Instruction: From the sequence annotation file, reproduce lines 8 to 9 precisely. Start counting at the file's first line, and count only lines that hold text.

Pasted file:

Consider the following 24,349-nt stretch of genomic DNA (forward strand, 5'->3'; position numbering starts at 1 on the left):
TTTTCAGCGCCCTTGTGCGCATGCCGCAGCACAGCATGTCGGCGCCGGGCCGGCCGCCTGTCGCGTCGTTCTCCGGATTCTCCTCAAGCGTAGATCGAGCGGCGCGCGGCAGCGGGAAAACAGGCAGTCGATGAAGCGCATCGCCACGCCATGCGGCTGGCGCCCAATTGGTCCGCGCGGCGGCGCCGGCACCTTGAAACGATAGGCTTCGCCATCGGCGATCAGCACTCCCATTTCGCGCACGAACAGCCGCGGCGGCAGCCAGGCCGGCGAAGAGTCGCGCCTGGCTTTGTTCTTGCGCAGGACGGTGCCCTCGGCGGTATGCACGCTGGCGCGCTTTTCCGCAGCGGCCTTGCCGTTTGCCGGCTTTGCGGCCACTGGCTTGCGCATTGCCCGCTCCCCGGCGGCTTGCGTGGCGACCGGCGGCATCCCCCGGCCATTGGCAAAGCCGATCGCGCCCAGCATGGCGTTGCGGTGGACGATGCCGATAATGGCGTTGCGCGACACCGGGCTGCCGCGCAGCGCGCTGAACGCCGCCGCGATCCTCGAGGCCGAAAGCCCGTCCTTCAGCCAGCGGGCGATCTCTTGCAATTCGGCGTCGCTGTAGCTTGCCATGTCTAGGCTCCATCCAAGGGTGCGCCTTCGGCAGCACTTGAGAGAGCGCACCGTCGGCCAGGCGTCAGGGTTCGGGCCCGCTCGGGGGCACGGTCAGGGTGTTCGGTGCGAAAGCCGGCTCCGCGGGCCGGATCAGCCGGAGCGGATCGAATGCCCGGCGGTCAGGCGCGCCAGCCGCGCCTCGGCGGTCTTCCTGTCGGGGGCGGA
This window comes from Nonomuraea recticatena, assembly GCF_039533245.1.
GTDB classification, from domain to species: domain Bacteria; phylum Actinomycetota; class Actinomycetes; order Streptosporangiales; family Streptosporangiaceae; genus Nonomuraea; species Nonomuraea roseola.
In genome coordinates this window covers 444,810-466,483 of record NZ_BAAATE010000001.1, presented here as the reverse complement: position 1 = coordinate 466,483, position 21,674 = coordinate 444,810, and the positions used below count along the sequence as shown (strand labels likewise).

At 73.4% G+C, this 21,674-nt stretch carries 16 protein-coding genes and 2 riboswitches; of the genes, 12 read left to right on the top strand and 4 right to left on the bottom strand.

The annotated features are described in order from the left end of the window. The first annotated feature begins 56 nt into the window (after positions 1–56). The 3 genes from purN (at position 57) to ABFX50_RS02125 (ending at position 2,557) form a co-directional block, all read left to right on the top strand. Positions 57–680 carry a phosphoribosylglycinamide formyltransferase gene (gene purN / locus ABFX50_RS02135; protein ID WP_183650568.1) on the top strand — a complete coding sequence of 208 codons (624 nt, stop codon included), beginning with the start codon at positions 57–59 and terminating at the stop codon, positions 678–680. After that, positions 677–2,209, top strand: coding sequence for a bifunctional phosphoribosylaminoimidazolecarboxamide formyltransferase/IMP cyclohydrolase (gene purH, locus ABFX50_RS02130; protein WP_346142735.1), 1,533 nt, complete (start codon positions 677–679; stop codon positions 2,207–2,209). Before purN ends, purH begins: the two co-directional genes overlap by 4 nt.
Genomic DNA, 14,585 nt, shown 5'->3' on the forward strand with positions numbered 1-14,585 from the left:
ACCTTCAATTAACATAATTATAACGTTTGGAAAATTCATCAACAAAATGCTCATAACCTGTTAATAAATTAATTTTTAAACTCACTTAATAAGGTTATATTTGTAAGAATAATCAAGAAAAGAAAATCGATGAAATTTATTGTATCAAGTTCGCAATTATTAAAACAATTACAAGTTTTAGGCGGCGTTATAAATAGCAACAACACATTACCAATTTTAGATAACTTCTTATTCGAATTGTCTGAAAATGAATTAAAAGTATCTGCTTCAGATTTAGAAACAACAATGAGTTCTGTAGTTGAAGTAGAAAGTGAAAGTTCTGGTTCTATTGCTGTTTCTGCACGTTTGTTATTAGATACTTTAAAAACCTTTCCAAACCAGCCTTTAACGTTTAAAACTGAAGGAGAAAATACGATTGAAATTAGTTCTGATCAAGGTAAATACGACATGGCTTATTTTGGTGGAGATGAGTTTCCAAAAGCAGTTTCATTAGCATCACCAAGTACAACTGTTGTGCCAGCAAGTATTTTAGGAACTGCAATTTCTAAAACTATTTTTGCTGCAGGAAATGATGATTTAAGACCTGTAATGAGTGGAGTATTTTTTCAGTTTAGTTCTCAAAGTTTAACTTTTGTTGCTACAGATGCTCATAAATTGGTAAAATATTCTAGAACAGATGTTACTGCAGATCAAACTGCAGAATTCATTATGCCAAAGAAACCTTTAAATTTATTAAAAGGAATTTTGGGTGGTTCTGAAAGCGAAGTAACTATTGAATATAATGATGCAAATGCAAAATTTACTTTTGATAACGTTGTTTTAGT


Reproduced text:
Genomic DNA, 14,585 nt, shown 5'->3' on the forward strand with positions numbered 1-14,585 from the left:
ACCTTCAATTAACATAATTATAACGTTTGGAAAATTCATCAACAAAATGCTCATAACCTGTTAATAAATTAATTTTTAAACTCACTTAATAAGGTTATATTTGTAAGAATAATCAAGAAAAGAAAATCGATGAAATTTATTGTATCAAGTTCGCAATTATTAAAACAATTACAAGTTTTAGGCGGCGTTATAAATAGCAACAACACATTACCAATTTTAGATAACTTCTTATTCGAATTGTCTGAAAATGAATTAAAAGTATCTGCTTCAGATTTAGAAACAACAATGAGTTCTGTAGTTGAAGTAGAAAGTGAAAGTTCTGGTTCTATTGCTGTTTCTGCACGTTTGTTATTAGATACTTTAAAAACCTTTCCAAACCAGCCTTTAACGTTTAAAACTGAAGGAGAAAATACGATTGAAATTAGTTCTGATCAAGGTAAATACGACATGGCTTATTTTGGTGGAGATGAGTTTCCAAAAGCAGTTTCATTAGCATCACCAAGTACAACTGTTGTGCCAGCAAGTATTTTAGGAACTGCAATTTCTAAAACTATTTTTGCTGCAGGAAATGATGATTTAAGACCTGTAATGAGTGGAGTATTTTTTCAGTTTAGTTCTCAAAGTTTAACTTTTGTTGCTACAGATGCTCATAAATTGGTAAAATATTCTAGAACAGATGTTACTGCAGATCAAACTGCAGAATTCATTATGCCAAAGAAACCTTTAAATTTATTAAAAGGAATTTTGGGTGGTTCTGAAAGCGAAGTAACTATTGAATATAATGATGCAAATGCAAAATTTACTTTTGATAACGTTGTTTTAGT